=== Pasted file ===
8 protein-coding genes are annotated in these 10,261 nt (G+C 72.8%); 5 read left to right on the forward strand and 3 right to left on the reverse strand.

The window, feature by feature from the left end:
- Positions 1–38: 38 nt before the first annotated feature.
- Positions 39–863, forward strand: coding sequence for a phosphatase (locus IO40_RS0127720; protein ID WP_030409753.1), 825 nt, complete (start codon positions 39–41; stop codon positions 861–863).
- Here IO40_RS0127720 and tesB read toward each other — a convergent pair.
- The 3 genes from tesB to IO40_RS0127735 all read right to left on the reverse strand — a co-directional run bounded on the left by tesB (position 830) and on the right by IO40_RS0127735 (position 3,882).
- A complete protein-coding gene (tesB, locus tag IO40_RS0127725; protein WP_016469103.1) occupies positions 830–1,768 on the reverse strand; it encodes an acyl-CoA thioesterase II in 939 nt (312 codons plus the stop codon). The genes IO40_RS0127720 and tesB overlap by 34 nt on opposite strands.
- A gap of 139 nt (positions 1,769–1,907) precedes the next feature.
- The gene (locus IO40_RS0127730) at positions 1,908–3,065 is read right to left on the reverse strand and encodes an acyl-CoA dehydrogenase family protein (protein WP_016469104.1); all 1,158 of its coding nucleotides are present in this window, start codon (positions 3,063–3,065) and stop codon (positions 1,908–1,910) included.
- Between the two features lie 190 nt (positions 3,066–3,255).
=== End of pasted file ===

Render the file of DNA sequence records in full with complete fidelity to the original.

8 protein-coding genes are annotated in these 10,261 nt (G+C 72.8%); 5 read left to right on the forward strand and 3 right to left on the reverse strand.

The window, feature by feature from the left end:
- Positions 1–38: 38 nt before the first annotated feature.
- Positions 39–863, forward strand: coding sequence for a phosphatase (locus IO40_RS0127720; protein ID WP_030409753.1), 825 nt, complete (start codon positions 39–41; stop codon positions 861–863).
- Here IO40_RS0127720 and tesB read toward each other — a convergent pair.
- The 3 genes from tesB to IO40_RS0127735 all read right to left on the reverse strand — a co-directional run bounded on the left by tesB (position 830) and on the right by IO40_RS0127735 (position 3,882).
- A complete protein-coding gene (tesB, locus tag IO40_RS0127725; protein WP_016469103.1) occupies positions 830–1,768 on the reverse strand; it encodes an acyl-CoA thioesterase II in 939 nt (312 codons plus the stop codon). The genes IO40_RS0127720 and tesB overlap by 34 nt on opposite strands.
- A gap of 139 nt (positions 1,769–1,907) precedes the next feature.
- The gene (locus IO40_RS0127730) at positions 1,908–3,065 is read right to left on the reverse strand and encodes an acyl-CoA dehydrogenase family protein (protein WP_016469104.1); all 1,158 of its coding nucleotides are present in this window, start codon (positions 3,063–3,065) and stop codon (positions 1,908–1,910) included.
- Between the two features lie 190 nt (positions 3,066–3,255).